One of the gates we drove the tuk tuk through to go from one temple to another.
Yep, you can ride elephants here. They give rides around the south gate but we didn't partake.
We rode from Angkor Wat to Bayon, the Temple of 1000 Faces next.
The lion dog would be guarding this post, but he's been knocked off his paws and this is all that's left.
I didn't count the faces but they are on every wall in every direction in all sizes. It is said to be the benevolent face of the leader who had this built.
The huge carvings span several blocks of stone but make an amazing face even after all these years.
Wouldn't you love to have one of these in your back yard? They are truly amazing and no wonder these sites are considered one of the Wonders of the World.
So many unused stone blocks. They were once something in this city, but now just lay in heaps and disarray.
The walkway to another temple. They are set in a pretty setting, but it was stinking hot the day we visited.
Lots of stone stairs and low doorways make these attractions NOT handicap-friendly.
another view of the long walkway into the temple and the 'extra' stone blocks not part of a building now.
The original steps are steep and worn, so they have built wooden stairs to take tourists up to the top and back down again. They were a bit rickety, too.
Looking down into one of the courtyards. I have no idea what the posts are for.
The path from one temple to another passed through the gate in the wall here.
A huge tree has gobbled up more of a stone wall.
The wall of faces was the lining of a maze-like building.
The Terrace of Elephants was near the end of the day.The lotus blossoms at the end of the trunks is meant to represent good luck. I bought a t-shirt with a depiction of this view on it. Next door was the Terrace of the Leopard King (or Leper King, I don't remember).
Terrace of the Elephants.
More carvings on the walls of a building.
The multi-headed geruda is an unusual depiction. Usually it is a multi-headed serpent.
Men pulling the multi-headed serpent as the railing of a bridge.
These musicians were all victims of land mines, with parts of their bodies blown away. They managed to play very nice music and had a donation box set up in front of them. Sad, but common in Cambodia, although we really didn't see much of this.
My hand as scale to the foot of a statue at a temple.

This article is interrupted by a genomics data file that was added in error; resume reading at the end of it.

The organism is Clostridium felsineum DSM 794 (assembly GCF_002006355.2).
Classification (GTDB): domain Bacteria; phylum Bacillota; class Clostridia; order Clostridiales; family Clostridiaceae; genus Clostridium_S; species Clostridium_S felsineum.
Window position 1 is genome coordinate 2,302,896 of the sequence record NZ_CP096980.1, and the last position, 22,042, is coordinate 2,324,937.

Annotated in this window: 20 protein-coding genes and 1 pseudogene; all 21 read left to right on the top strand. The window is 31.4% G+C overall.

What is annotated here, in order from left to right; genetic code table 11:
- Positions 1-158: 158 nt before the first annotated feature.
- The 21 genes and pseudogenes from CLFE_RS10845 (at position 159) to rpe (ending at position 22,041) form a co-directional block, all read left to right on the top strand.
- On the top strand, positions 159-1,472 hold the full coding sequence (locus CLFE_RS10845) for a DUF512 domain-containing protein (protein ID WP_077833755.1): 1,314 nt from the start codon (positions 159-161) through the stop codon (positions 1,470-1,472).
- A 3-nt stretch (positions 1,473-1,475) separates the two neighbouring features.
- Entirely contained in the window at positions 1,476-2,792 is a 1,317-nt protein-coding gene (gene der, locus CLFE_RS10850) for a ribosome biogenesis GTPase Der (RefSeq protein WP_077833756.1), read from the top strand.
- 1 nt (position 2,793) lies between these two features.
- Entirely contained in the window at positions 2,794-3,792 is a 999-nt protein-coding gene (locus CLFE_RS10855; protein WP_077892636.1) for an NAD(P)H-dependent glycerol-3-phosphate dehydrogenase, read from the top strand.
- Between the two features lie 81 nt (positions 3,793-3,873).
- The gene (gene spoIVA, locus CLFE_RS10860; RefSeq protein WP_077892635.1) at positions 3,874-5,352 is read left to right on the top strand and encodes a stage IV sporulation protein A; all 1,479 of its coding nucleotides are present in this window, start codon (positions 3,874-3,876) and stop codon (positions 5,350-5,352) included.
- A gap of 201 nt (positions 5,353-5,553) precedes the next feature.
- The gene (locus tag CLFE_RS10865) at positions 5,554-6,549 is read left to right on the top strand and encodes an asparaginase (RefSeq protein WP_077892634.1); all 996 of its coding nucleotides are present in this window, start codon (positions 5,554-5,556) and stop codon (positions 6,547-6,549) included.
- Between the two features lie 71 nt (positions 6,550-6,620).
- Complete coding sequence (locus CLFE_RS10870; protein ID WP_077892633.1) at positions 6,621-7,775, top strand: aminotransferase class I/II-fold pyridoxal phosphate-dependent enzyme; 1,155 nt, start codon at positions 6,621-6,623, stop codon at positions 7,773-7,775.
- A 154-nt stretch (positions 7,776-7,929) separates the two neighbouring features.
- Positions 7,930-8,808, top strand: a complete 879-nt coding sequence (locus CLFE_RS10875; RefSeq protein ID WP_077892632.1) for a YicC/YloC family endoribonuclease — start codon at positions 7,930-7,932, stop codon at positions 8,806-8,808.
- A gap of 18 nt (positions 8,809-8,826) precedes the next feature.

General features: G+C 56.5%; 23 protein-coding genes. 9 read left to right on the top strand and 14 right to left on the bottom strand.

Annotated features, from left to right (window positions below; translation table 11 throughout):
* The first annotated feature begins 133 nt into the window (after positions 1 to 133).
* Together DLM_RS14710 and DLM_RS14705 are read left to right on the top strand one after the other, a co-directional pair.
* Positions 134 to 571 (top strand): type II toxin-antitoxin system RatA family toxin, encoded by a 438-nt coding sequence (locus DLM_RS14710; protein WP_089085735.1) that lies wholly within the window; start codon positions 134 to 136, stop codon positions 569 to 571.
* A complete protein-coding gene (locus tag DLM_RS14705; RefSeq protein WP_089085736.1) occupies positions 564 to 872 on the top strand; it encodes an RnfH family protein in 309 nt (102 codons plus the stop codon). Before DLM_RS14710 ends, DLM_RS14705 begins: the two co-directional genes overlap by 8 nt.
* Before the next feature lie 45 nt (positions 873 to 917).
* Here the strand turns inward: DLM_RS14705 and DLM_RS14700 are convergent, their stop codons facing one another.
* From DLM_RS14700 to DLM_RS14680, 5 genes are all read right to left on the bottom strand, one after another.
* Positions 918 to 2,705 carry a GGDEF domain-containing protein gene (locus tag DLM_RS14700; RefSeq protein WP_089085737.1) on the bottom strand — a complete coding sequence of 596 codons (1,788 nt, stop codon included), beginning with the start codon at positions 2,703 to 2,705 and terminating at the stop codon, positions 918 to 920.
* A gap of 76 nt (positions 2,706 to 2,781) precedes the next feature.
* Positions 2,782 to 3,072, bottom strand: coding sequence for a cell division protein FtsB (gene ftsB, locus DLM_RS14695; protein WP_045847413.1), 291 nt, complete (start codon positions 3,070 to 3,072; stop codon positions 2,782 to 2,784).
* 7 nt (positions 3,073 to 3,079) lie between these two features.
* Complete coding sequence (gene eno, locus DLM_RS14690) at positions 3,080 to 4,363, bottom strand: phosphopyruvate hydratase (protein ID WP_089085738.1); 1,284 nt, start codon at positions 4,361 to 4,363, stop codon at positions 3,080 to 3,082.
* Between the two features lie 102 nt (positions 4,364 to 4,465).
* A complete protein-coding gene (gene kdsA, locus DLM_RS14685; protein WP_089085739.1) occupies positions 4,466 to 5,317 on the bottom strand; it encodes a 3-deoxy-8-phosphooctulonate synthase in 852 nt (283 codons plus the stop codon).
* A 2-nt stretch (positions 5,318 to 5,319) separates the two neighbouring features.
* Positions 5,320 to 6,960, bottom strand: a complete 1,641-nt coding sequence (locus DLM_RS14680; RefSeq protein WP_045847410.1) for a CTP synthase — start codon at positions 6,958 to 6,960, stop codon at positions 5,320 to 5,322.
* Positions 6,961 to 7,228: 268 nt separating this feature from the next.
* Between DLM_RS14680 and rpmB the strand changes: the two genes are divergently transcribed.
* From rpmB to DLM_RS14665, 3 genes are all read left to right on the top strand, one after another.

Rocks and roots. They are cutting the trees to prevent anymore damage.
The giant tree roots have taken over some parts of some temples. Awesome sights!
The 'Fire House' at Preah Kahn. It's still fairly intact.
Bridge over the moat around a temple.
An unusual tree nut. The pink feather-like propellers guide the green nut to the ground. I have no idea what kind of tree nut this is.
The feet of a lion dog that would've stood guard outside the entrance to a temple building.
Bayon Temple at Angkor Thom.
A cool ride in Phnom Penh. The ice delivery guy rides up on his motorcycle with these ice blocks and cuts them to fit into people's coolers. A good job to stay cool in the heat.
A shop full of engines with the fan blades facing out. Strange what you can buy here....
Wedding caterers Cambodia Style. Our hotel was on wedding alley. The street had 10 wedding chapels side by side, all owned by the same family and all pretty much identical. Weddings here are for the wealthy and cost a small fortune.
Four or more of the wedding rooms here were in full swing the night we arrived. The people line up in the streets with their gifts and parade into the room to present them to the wedding couple. Lots of shiny gold gowns.
Ready to proceed.
A statue of the monkey god at the museum.
Rambutan and durian for sale. I love rambutan, they are like lychees but with red hairy outsides. Durian is a stinky fruit you love or hate. I fall in the hate category.
Durian stinks so bad that buses and hotels and taxis have banned it from the premises.
Have a bicycle or two or a hundred..
Our gang at breakfast. Paul, Paraic, Karen, Myra, Jason and Maureen. We weren't happy with this meal but such is life.